What I do have, now, is a shiny new medical alert bracelet. If I am in an accident or have a serious trauma, I need an injection of cortisol sharpish, or I will—well, there is really no nice way to say this—shuffle off this mortal so-and-so. The nice people at Mayo insisted that the bracelet should say “I NEED CORTISOL” because, and I quote: “If you are in the backwoods of Arkansas, the first responders might not know what ‘Adrenal Insufficiency’ means.”
I thought this was unspeakably rude. Frankly, I was offended on behalf of the good people of the state of Arkansas! I am sure their emergency personnel are excellent! I like to give everyone the benefit of the doubt, you see.
(However, am I willing to die for my desire to think the best of my fellow man?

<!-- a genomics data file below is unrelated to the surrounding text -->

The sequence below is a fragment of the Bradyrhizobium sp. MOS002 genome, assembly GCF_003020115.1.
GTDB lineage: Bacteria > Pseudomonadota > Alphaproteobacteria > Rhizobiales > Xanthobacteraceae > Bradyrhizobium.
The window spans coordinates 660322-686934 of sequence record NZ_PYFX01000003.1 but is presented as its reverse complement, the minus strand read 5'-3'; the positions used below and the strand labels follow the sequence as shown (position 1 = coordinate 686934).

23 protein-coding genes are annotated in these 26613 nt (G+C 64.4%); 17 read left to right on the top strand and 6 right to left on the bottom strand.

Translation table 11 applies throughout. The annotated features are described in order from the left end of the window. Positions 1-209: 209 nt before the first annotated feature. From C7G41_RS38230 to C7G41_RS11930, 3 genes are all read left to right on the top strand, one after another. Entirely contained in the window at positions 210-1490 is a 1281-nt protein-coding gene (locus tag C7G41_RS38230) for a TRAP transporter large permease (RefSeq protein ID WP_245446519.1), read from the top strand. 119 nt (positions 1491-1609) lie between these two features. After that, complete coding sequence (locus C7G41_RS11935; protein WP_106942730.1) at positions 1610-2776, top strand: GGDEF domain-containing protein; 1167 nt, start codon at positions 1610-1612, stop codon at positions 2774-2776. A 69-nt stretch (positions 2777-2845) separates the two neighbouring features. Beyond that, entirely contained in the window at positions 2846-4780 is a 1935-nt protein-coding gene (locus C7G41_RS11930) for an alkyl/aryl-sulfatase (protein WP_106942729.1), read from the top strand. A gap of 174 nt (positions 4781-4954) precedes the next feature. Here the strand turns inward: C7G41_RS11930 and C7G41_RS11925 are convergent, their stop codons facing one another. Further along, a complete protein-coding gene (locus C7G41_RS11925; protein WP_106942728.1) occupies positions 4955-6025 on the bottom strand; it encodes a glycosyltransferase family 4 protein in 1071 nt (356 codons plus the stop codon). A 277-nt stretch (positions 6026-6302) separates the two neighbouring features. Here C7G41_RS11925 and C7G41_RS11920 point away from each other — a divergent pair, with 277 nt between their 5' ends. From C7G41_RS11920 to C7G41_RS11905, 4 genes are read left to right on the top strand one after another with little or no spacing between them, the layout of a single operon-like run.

Apparently I am not.)
There is still a lot that is unknown about my condition (we don’t know why my pituitary is broken, for instance), but I am finished with all the initial testing and treatment planning and first post-treatment follow-up and now I don’t have to do a thing except take my pills and wear my bracelet and carry my emergency injection with me at all times, and I don’t go back to Mayo for a whole year.
You will probably hear more about My Struggle (for which I offer my sincerest apologies in advance), but for now I will just tell you that I almost wasn’t diagnosed at all because I figured everyone was just as tired and overwhelmed as I was, the difference being that I was a big, lazy baby about it. That turned out not to be the case; instead I have a disease that has probably been making things more difficult for me for a long while, and much misery could have been avoided if only I were not significantly less inclined to extend to myself the kindness and assumption of basic good I am so eager to grant, say, the brave EMTs of rural Arkansas.
Anyhow, here I am. Is anyone still out there?